Tip 16: Party with a Plan
Some of my friends seem to be able to drink and never have problems. How do they do that?
Royal N., Connecticut College, Senior
Our father is an alcoholic and I am worried about my younger brother following his footsteps. What advice should I give my younger brother about drinking in college? I am a senior and I know the college party scene and it can be tough sometimes.
Dan D., Michigan State University, Senior
No one plans to get hurt, hurt others, or end up in jail after a night of partying. Here are some tips on how to make sure you and those around you stay safe. If you Party with a Plan, you have a better chance of letting the good times roll! Ask yourself these questions before you go out:
Who- Who are you going out with? Who are you meeting later on?
What- What are you planning to do? Do you have the details in mind before you leave your room?
Where- Where are you going? Is it random or do you have a plan? Do others know the location in case they need to reach you?
When- If you’re planning to drink, know your limit and when to stop? The majority of people who get in trouble with alcohol have gone over their limit. (See Tip #14: Low-Risk Drinking)
Why- If you’re planning to drink, do you know why? Are you looking to relax, blow off steam, are you angry or depressed over something? Knowing why you drink can lower your risk for trouble.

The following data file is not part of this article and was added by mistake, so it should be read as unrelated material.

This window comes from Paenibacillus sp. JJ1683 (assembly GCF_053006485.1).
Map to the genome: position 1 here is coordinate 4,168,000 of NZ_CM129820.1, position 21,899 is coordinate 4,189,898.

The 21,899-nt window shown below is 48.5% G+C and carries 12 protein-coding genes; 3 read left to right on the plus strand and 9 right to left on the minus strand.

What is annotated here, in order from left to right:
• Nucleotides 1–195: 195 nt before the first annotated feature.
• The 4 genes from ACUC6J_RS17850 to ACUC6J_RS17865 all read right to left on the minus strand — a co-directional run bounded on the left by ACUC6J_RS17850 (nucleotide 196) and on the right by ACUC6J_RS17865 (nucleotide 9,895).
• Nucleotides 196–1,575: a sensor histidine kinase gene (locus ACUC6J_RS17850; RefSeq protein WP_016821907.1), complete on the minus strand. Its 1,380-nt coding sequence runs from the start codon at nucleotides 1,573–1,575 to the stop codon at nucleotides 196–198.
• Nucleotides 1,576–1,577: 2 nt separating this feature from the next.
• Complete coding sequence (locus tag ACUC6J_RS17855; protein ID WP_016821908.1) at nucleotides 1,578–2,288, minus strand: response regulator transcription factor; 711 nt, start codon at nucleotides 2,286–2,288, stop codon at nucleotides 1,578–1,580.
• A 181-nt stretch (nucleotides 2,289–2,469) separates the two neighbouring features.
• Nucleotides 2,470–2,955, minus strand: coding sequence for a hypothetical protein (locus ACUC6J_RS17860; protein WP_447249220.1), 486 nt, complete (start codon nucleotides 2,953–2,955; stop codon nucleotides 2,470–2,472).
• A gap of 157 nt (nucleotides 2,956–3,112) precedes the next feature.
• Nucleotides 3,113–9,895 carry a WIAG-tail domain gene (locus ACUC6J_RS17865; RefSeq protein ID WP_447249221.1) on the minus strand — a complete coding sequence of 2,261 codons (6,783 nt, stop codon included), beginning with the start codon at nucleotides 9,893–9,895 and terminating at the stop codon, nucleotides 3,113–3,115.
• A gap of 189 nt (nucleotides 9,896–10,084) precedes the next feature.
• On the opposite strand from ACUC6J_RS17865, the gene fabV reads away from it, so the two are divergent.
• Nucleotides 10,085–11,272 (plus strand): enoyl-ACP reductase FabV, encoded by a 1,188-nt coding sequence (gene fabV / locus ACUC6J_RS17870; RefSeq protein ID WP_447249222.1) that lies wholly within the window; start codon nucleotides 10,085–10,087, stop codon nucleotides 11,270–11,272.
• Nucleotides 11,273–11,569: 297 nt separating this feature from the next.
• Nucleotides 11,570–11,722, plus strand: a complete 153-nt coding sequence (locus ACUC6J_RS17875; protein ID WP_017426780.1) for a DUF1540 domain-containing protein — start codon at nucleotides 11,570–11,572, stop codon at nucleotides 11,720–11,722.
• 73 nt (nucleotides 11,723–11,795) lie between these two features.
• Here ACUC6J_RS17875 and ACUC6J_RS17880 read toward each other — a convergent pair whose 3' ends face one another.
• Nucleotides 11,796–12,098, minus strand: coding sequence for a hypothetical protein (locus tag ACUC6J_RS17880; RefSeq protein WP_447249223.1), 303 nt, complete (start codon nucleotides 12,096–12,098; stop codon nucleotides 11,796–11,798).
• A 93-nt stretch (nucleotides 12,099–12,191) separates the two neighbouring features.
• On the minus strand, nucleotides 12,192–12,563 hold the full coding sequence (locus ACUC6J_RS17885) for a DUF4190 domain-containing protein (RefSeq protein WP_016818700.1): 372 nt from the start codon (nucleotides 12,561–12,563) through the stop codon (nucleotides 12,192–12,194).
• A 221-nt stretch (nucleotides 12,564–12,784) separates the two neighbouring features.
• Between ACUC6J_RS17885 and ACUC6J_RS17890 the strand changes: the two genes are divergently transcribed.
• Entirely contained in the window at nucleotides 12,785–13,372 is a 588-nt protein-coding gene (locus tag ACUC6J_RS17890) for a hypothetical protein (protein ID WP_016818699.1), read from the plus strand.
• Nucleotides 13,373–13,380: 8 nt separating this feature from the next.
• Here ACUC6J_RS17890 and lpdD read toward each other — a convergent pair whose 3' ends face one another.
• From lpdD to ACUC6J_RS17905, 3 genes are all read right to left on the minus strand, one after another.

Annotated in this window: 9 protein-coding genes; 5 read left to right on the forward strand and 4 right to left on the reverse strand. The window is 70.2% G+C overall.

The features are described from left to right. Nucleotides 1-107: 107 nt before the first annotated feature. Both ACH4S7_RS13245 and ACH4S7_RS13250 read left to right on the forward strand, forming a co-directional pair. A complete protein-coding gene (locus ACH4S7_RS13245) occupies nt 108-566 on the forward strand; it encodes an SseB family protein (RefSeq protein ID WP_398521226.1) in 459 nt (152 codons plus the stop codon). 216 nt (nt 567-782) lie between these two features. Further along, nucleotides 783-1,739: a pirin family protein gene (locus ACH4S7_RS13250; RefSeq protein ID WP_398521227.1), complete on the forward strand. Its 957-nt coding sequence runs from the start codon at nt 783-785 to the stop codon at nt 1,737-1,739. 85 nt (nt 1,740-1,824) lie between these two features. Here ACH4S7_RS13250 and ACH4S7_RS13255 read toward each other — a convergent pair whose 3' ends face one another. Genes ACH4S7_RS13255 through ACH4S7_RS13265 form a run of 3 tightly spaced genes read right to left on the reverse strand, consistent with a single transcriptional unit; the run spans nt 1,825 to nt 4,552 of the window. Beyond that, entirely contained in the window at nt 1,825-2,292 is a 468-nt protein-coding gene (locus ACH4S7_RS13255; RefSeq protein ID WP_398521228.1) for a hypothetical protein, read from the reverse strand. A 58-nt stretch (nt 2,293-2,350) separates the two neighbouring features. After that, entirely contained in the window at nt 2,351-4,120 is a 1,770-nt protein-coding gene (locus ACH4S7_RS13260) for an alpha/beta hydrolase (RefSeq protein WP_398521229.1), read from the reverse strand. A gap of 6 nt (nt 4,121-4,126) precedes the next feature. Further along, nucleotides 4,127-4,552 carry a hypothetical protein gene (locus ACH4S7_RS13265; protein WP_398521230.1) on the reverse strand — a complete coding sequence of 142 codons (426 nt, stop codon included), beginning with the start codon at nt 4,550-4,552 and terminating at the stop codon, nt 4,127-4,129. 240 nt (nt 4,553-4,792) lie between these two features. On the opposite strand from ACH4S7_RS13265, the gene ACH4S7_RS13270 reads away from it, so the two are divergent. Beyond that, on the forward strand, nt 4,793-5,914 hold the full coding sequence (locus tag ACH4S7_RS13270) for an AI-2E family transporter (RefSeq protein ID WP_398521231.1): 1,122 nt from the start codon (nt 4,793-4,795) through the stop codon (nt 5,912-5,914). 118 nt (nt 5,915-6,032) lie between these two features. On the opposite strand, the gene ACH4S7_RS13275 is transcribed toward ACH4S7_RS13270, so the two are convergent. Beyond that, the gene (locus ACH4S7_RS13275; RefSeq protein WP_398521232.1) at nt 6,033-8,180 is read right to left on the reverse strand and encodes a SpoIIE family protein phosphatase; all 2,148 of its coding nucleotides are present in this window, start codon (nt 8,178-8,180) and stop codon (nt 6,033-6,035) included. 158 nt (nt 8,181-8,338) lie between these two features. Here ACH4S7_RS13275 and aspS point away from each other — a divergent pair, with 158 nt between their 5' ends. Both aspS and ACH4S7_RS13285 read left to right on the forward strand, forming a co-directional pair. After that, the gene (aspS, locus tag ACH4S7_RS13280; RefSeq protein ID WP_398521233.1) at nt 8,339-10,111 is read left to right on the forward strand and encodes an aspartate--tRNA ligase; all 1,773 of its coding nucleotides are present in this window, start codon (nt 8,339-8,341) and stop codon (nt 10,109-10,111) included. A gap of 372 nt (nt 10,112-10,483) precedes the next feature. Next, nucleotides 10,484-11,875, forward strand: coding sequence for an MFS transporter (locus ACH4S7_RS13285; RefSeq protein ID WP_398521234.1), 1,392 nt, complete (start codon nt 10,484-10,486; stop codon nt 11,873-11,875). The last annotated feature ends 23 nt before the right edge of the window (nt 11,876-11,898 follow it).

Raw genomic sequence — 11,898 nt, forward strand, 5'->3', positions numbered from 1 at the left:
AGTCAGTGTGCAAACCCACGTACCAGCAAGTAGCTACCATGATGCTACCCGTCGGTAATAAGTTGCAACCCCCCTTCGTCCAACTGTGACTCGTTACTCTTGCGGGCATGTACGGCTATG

How- How are you getting home? Know this before you go out! Is your driver planning to drink? If so, make sure you have an alternate ride home.
Party with a Plan is a registered trademark for my colleague Randy Haveson, author, speaker and friend. <www.randyspeaks.com>
Royal, in addition to the variety of tips found here and throughout this book, a few more strategies to help you avoid the problems associated with high-risk drinking at a party include:
If you arrive at the party a little later than usual and leave a little earlier, you will reduce your consumption and subsequent risk for problems.
Avoid carbonated beverages because it speeds the absorption of alcohol into the blood stream. Alcohol mixed with carbonated beverages such as Coca-Cola or Seven Up as opposed to water or fruit juice will increase peak BAL.
Mixing alcoholic beverages with regularly sweetened sodas as opposed to diet sodas will result in a slightly lower peak BAL.
Remember, food in the stomach will slow the absorption of alcohol into the bloodstream and delay impairment.
Remember too, if you alternate alcoholic beverages with water or other non-alcoholic beverages it cuts your consumption in half and helps keep you somewhat hydrated.
Bring your own non-alcoholic beverages with you to the party.
Party with a Plan. Set a low-risk limit. Stick to your limit.